They're silly things to be so happy about, but...after doing pole fitness for a few months, I've only just noticed that it's made me physically stronger. And I finally, after months of trying different labels and such, figured out which one truly fits me.
I noticed my strength when I went shopping and I noticed that the bags I was carrying (which were fairly heavy - I had enough food to last me a week in there) didn't feel nearly as heavy as they would have felt before. And running to catch the bus to get to the shops in the first place, I got out of breath, but it wasn't nearly as uncomfortable as getting out of breath used to be for me (before, it felt suspiciously similar to what I'd imagine an asthma attack to feel like, and the fact that I'd be able to taste metal didn't do much to make me feel better), and I was able to get it back in a quicker amount of time than before. It's not much...but considering that I'm nearly out of the beginners classes (I just need to gain more strength and learn how to climb properly), it's still a sign that I've improved and that soon I'll be able to move up and get even stronger. One of my major complaints about my body is how physically weak and unfit it is/was (not to do with my weight - while I'm still a little self-conscious about them, I've generally come to accept my "huge ***" and "thunder thighs"), so to know that I'm getting better...it's a bit esteem boost. It helps that I love pole, I love that I'm improving at it, and I've never felt more androgynous than when I'm on a pole. Speaking of which...
As for my gender, I'd already figured that it was some form of non-binary ID, and was calling myself Androgynous, but then I decided to sit down and ask myself an important question that I'd puzzled over on a philosophical level, and yet hadn't applied to myself yet: What is a woman? What makes a person a man or a woman? How does it feel to be a man or a woman? And I realised I knew none of the answers - wearing female clothes doesn't make a person a woman, being comfortable in a female body doesn't make a person a woman, going along with different female stereotypes doesn't make a person a woman...so am I really a woman? And I figured no, not unless someone helps me figure out what a woman even is. Since I don't know what makes a woman, and since I have no internal sense that I am one, I think it's safe to say that I'm not one...but the same applies to men, too. As much fun I'd have presenting as a man, I don't think I am one. So that makes me...nothing. Agendered, which still counts as an Androgynous identity. And I think this is the one that's going to stick, you know? After so long questioning, after so much self-doubt ("what if I'm wrong? what if I'm cis and just making a big deal out of nothing? etc"), after finding labels that I thought fit and bluffing through explanations as to why they might fit me...I think this is the one. It's the one where I actually have no doubts about, because I think it's always been true - I've always just been ME. Awesome, fabulous me. No "man" or "woman" about it, and clearing up the misconceptions I had about agendered people (the idea that you have to have an androgynous presentation/be as gender-neutral as possible to be agendered, mainly) made me realise that.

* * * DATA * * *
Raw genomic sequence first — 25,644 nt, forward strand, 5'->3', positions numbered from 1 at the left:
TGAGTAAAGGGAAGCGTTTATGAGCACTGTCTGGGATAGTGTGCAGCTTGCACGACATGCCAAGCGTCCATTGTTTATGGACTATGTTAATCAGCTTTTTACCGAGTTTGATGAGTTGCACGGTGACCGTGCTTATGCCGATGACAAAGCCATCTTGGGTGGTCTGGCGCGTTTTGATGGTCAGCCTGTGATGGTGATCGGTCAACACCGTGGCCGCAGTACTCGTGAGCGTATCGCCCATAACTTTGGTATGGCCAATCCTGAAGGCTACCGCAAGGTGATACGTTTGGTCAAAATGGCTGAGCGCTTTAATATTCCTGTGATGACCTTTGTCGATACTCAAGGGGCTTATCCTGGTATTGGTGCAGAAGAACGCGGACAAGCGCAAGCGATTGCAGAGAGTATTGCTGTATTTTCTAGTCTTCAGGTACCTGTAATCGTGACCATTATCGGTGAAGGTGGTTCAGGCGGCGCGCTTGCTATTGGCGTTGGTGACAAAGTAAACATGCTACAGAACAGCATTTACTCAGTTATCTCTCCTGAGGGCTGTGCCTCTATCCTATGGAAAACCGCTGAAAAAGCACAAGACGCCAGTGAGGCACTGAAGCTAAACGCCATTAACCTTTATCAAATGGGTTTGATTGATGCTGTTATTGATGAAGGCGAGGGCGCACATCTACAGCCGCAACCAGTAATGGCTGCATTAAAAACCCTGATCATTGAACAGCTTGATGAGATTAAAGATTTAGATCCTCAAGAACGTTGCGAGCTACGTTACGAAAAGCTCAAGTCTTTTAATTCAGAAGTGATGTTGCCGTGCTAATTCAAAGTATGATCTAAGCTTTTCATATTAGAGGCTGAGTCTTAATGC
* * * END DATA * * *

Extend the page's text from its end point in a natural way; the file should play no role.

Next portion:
One thing that's been really helpful to me in sorting out my gender identity (and various facets of my own identity, honestly) is realizing that it's completely ok for things to be a little nebulous or uncertain. There's a lot of comfort that can come from finding a word for an identity that fits with your personal identity and experience, but if you go down a huge list of identities and say "ok, this doesn't quite fit, this is close but not exactly me..." it can feel pretty alienating.
I do think identifying as "JUST ME!" can be a great way around that, because ultimately that's the most important thing, I think, is to have a strong sense of yourself no matter what label that falls under. I do think it can be super-helpful to claim a label that works for you too; I certainly don't want to discount that.
Also, in my quest to find a good gender identity word (now I usually just say I have a "gender paragraph") I used to say "amoeba" or "jellyfish" when I was at a trans support group and they had us talk about our gender identities during check-in. It was kind of flippant but also in a way a lot more authentic-feeling for me.
Posts: 1037 | From: San Francisco | Registered: Jan 2013
| IP: Logged |
Copyright 1998, 2014 Heather Corinna/Scarleteen
Scarleteen.com: Providing comprehensive sex education online to teens and young adults worldwide since 1998
Information on this site is provided for educational purposes. It is not meant to and cannot substitute for advice or care provided by an in-person medical professional. The information contained herein is not meant to be used to diagnose or treat a health problem or disease, or for prescribing any medication. You should always consult your own healthcare provider if you have a health problem or medical condition.